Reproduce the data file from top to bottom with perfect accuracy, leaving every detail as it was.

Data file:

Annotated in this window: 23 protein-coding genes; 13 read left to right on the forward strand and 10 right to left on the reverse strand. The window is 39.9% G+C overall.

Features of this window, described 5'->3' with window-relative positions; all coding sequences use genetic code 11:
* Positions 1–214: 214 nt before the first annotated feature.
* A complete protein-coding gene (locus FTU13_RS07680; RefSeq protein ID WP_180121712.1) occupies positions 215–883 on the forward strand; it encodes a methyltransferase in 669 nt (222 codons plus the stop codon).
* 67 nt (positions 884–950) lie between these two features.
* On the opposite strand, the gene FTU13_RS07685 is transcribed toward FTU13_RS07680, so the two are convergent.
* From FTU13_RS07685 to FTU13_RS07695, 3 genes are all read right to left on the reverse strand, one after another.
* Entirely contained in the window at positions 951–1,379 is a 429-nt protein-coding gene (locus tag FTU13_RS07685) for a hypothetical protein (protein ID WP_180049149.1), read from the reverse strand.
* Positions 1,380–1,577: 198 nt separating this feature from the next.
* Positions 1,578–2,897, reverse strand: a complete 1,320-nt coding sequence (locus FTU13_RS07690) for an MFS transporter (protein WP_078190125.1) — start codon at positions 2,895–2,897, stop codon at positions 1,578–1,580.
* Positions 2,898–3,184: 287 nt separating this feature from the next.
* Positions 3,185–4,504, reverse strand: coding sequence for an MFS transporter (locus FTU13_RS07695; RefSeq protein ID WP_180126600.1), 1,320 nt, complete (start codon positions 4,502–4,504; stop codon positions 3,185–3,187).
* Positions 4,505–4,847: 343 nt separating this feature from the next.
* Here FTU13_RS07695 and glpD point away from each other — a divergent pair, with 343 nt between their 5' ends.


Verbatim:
Annotated in this window: 23 protein-coding genes; 13 read left to right on the forward strand and 10 right to left on the reverse strand. The window is 39.9% G+C overall.

Features of this window, described 5'->3' with window-relative positions; all coding sequences use genetic code 11:
* Positions 1–214: 214 nt before the first annotated feature.
* A complete protein-coding gene (locus FTU13_RS07680; RefSeq protein ID WP_180121712.1) occupies positions 215–883 on the forward strand; it encodes a methyltransferase in 669 nt (222 codons plus the stop codon).
* 67 nt (positions 884–950) lie between these two features.
* On the opposite strand, the gene FTU13_RS07685 is transcribed toward FTU13_RS07680, so the two are convergent.
* From FTU13_RS07685 to FTU13_RS07695, 3 genes are all read right to left on the reverse strand, one after another.
* Entirely contained in the window at positions 951–1,379 is a 429-nt protein-coding gene (locus tag FTU13_RS07685) for a hypothetical protein (protein ID WP_180049149.1), read from the reverse strand.
* Positions 1,380–1,577: 198 nt separating this feature from the next.
* Positions 1,578–2,897, reverse strand: a complete 1,320-nt coding sequence (locus FTU13_RS07690) for an MFS transporter (protein WP_078190125.1) — start codon at positions 2,895–2,897, stop codon at positions 1,578–1,580.
* Positions 2,898–3,184: 287 nt separating this feature from the next.
* Positions 3,185–4,504, reverse strand: coding sequence for an MFS transporter (locus FTU13_RS07695; RefSeq protein ID WP_180126600.1), 1,320 nt, complete (start codon positions 4,502–4,504; stop codon positions 3,185–3,187).
* Positions 4,505–4,847: 343 nt separating this feature from the next.
* Here FTU13_RS07695 and glpD point away from each other — a divergent pair, with 343 nt between their 5' ends.